For the past few years, artificial intelligence, usually referred to as AI, has been making major waves across the globe. Some love it, claiming it will open up new frontiers for business and automation, leaving the menial jobs to the robots. Others fear and hate it, claiming it is going to take over jobs and calling it out for replacing artist’s work.
And now, there’s a new concern floating around. Terrifyingly, some experts think that there is a small but significant chance that AI could actually make humanity go extinct. But is that mere speculation, or an actual concern we need to be worried about?
The findings in questions come from a 2023 survey of 2700 AI researchers who have published work at top conferences, and it is the largest compilation of such information. The survey asked participants about technological milestones, and the impact it will have on society, either good or bad. Nearly 58% of researchers said they consider there to be a 5% chance that AI could either cause human extinction or other catastrophic consequences for humanity.
“It’s an important signal that most AI researchers don’t find it strongly implausible that advanced AI destroys humanity,” says Katja Grace of the Machine Intelligence Research Institute in California, who authored this study. “I think this general belief in a non-miniscule risk is much more telling than the exact percentage risk.”
Yep, this sounds very concerning to us, but not all experts are worried. Émile Torres of Case Western Reserve University in Ohio claims that many AI experts, in their words, “don’t have a good track record” when it comes to making AI predictions.They also said that AI researchers are by no means experts in forecasting the future of AI, and points to this 2016 survey that she says did a “fairly good job of forecasting” what things could look like for AI in the future.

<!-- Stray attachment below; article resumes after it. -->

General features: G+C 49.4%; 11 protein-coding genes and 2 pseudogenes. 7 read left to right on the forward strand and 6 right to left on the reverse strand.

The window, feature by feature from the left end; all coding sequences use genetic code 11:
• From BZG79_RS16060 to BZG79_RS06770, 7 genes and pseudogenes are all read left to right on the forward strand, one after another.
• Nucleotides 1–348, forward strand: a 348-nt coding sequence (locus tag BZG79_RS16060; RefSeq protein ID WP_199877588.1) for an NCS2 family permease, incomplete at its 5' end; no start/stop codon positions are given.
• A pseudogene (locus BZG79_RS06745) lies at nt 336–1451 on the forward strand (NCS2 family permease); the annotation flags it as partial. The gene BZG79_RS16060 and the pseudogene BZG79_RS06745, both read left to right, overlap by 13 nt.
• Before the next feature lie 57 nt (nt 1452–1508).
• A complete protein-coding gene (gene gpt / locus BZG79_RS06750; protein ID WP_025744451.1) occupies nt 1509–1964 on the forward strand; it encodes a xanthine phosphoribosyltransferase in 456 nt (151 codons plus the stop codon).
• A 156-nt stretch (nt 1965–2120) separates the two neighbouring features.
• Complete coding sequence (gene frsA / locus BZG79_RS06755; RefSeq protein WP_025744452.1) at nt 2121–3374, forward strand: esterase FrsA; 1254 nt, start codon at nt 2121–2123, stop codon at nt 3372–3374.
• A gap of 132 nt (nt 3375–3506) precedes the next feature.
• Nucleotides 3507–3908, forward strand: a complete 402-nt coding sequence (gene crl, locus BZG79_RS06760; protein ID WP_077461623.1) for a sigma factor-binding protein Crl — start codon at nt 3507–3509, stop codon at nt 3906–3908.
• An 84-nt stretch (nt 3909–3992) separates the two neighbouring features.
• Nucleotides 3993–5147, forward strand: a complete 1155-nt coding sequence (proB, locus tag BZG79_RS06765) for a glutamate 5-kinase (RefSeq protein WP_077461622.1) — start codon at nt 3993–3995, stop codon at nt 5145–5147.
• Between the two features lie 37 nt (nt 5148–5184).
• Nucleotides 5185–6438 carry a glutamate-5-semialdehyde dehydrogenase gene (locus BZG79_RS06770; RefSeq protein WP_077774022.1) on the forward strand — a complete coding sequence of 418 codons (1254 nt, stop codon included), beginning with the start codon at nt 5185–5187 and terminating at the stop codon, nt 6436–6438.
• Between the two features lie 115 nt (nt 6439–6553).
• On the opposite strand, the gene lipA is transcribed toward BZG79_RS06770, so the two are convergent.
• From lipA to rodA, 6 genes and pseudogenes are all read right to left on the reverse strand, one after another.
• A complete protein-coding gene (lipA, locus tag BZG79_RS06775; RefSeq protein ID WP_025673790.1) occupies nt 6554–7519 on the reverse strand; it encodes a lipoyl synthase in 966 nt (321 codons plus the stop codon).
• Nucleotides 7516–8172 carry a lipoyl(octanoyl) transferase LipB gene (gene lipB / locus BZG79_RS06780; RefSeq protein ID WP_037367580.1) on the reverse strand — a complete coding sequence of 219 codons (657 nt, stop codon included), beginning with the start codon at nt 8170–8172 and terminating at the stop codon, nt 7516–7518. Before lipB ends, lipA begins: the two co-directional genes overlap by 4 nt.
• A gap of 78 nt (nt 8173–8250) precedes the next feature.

Compared with the same survey when completed in 2022, many AI researchers made wrong predictions. They predicted AI would hit certain milestones earlier than previously predicted. This was likely spurred on by the release of ChatGPT in 2022 and the rush to make programs like that available once there was high demand.
The researchers from the survey predicted that within the next decade, there is a 50% or greater chance that AI will be able to tackle most of the 39 sample tasks that have been laid before them, including perfectly copying a pop song and coding a payment processing site. These are very different and complex tasks, but the researchers claimed that other things, like solving math problems that have plagued mathematicians for years or installing electricity in a home, could take longer.
The 2016 survey further predicted that there was a 50% chance AI would be able to outperform humans on every task by 2047, and that there was a 50% chance that human jobs could become fully automated by 2116. This was 13 and 48 years, respectively, earlier than the 2023 survey predicted.
This, of course, speaks to the overall fear that AI will take our jobs and make humans obsolete, which seems to be the biggest concern folk have right now. But again, Torres claims that a lot of these predictions should be taken with a grain of salt.
“A lot of these breakthroughs are pretty unpredictable, and it’s entirely possible that the field of AI goes through another winter,” they say, referencing what happened in the 1970s and ‘80s. During this time, funding and corporate interest dried up, as the technology was seemingly stalled. If advances don’t happen fast enough, either in line with predictions or what people think AI should be, that could happen again.
Researchers also warn that, while the far-off threat of human annihilation may seem like the scariest thing to consider, there are more immediate worries to keep in mind. Over 70% of AI researchers said that more immediate threats are deepfakes, manipulation of public opinion, engineered weapons, authoritarian control of populations, and worsening economic inequality.
The weapons and control sound terrifying, but we’re already starting to see issues with deepfakes and public opinion, so those threats seem very spot-on. Torres especially points out that AI can contribute to misinformation around issues like politics or climate change, which also seems like a more immediate thing to be concerned with.
“We already have the technology, here and now, that could seriously undermine [the US] democracy,” Torres adds. “We’ll see what happens in the 2024 election.”
In this sense, Torres seems spot-on. We are already seeing concern over the 2024 elections and what they will bring out in our society, so the added fuel of AI misinformation definitely does not seem positive.
So, the consensus seems to be that the future could be scary, but the AI threats are likely more immediate and mundane, rather than some far-off dystopian future scenario.